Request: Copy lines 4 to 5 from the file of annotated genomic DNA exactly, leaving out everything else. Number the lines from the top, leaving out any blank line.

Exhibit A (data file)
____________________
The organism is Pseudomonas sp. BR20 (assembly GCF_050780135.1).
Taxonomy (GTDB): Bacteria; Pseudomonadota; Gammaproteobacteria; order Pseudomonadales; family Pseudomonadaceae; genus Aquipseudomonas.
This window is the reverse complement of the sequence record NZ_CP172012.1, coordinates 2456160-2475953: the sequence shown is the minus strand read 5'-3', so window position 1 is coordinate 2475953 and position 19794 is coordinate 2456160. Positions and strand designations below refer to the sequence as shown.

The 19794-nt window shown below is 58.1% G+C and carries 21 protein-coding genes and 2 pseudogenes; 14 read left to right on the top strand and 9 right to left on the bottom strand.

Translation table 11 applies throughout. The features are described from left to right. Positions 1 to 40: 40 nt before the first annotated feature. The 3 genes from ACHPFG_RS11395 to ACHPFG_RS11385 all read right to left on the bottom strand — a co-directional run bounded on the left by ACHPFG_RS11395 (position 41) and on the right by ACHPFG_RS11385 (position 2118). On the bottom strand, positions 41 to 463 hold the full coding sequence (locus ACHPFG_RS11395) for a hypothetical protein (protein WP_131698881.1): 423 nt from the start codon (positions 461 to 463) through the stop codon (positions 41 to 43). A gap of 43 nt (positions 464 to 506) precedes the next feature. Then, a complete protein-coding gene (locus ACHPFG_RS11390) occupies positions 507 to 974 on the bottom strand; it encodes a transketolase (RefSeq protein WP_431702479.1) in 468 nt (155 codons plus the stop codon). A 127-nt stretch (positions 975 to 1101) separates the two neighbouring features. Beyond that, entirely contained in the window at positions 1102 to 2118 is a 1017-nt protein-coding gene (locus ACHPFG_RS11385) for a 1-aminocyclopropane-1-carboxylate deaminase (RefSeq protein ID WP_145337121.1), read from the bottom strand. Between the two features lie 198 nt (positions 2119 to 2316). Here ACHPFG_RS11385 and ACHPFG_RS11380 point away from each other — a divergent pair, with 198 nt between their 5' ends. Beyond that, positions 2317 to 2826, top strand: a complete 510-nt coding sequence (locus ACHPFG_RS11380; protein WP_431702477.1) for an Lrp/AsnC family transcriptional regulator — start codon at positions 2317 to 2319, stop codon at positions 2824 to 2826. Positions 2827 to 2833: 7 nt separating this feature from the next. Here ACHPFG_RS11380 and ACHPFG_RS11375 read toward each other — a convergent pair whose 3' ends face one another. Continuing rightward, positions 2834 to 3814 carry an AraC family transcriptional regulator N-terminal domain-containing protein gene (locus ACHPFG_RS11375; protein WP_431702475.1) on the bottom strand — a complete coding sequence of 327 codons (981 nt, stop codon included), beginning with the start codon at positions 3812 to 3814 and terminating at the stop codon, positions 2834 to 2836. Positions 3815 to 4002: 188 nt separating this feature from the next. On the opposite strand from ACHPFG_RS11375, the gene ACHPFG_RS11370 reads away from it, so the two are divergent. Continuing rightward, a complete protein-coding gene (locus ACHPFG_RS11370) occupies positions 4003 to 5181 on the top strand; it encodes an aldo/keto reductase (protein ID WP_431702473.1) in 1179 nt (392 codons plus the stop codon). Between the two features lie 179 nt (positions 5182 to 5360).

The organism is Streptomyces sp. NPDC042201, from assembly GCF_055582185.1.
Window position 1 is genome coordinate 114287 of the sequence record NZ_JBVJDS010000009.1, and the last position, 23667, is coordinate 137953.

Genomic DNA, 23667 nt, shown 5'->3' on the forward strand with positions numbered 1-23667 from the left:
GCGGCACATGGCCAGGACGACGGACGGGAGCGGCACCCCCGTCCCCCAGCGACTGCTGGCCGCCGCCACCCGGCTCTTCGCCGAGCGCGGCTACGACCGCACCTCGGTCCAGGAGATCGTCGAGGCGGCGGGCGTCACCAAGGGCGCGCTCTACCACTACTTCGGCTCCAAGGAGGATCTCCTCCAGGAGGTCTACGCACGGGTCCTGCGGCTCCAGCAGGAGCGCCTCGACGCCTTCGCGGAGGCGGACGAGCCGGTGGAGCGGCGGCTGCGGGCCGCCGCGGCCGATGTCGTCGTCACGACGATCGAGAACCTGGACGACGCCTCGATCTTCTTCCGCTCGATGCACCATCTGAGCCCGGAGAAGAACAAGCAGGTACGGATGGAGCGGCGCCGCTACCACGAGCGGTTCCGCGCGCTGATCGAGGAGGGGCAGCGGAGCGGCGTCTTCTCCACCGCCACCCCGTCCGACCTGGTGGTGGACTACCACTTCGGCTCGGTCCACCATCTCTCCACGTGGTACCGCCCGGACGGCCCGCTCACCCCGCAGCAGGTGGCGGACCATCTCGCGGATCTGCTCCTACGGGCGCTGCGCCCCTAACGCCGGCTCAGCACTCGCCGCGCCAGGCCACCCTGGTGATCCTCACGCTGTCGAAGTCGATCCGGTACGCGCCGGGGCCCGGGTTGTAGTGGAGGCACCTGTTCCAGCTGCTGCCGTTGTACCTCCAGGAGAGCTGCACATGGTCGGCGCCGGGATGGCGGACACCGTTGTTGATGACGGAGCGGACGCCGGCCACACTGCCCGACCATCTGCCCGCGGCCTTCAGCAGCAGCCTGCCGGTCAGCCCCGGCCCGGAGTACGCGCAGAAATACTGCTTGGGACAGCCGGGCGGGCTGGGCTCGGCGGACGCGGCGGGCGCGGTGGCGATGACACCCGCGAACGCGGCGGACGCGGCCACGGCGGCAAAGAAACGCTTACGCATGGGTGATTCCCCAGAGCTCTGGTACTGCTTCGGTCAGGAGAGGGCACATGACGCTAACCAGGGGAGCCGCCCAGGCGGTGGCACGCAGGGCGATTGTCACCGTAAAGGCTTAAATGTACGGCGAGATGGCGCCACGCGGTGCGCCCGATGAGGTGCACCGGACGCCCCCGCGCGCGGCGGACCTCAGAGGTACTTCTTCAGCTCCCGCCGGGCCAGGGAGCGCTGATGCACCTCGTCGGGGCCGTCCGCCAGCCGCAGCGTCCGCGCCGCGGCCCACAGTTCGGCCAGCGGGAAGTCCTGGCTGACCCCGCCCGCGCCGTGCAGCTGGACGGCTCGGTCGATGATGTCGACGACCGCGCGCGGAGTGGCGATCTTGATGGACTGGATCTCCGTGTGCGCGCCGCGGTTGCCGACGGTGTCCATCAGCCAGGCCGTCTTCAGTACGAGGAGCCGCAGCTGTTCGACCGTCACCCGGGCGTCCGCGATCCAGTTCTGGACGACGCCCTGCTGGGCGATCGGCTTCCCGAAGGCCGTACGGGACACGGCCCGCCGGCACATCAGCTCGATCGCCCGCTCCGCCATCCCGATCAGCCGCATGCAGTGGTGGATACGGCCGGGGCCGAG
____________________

The 19794-nt window shown below is 58.1% G+C and carries 21 protein-coding genes and 2 pseudogenes; 14 read left to right on the top strand and 9 right to left on the bottom strand.

Translation table 11 applies throughout. The features are described from left to right. Positions 1 to 40: 40 nt before the first annotated feature. The 3 genes from ACHPFG_RS11395 to ACHPFG_RS11385 all read right to left on the bottom strand — a co-directional run bounded on the left by ACHPFG_RS11395 (position 41) and on the right by ACHPFG_RS11385 (position 2118). On the bottom strand, positions 41 to 463 hold the full coding sequence (locus ACHPFG_RS11395) for a hypothetical protein (protein WP_131698881.1): 423 nt from the start codon (positions 461 to 463) through the stop codon (positions 41 to 43). A gap of 43 nt (positions 464 to 506) precedes the next feature. Then, a complete protein-coding gene (locus ACHPFG_RS11390) occupies positions 507 to 974 on the bottom strand; it encodes a transketolase (RefSeq protein WP_431702479.1) in 468 nt (155 codons plus the stop codon). A 127-nt stretch (positions 975 to 1101) separates the two neighbouring features. Beyond that, entirely contained in the window at positions 1102 to 2118 is a 1017-nt protein-coding gene (locus ACHPFG_RS11385) for a 1-aminocyclopropane-1-carboxylate deaminase (RefSeq protein ID WP_145337121.1), read from the bottom strand. Between the two features lie 198 nt (positions 2119 to 2316). Here ACHPFG_RS11385 and ACHPFG_RS11380 point away from each other — a divergent pair, with 198 nt between their 5' ends. Beyond that, positions 2317 to 2826, top strand: a complete 510-nt coding sequence (locus ACHPFG_RS11380; protein WP_431702477.1) for an Lrp/AsnC family transcriptional regulator — start codon at positions 2317 to 2319, stop codon at positions 2824 to 2826. Positions 2827 to 2833: 7 nt separating this feature from the next. Here ACHPFG_RS11380 and ACHPFG_RS11375 read toward each other — a convergent pair whose 3' ends face one another. Continuing rightward, positions 2834 to 3814 carry an AraC family transcriptional regulator N-terminal domain-containing protein gene (locus ACHPFG_RS11375; protein WP_431702475.1) on the bottom strand — a complete coding sequence of 327 codons (981 nt, stop codon included), beginning with the start codon at positions 3812 to 3814 and terminating at the stop codon, positions 2834 to 2836. Positions 3815 to 4002: 188 nt separating this feature from the next. On the opposite strand from ACHPFG_RS11375, the gene ACHPFG_RS11370 reads away from it, so the two are divergent. Continuing rightward, a complete protein-coding gene (locus ACHPFG_RS11370) occupies positions 4003 to 5181 on the top strand; it encodes an aldo/keto reductase (protein ID WP_431702473.1) in 1179 nt (392 codons plus the stop codon). Between the two features lie 179 nt (positions 5182 to 5360).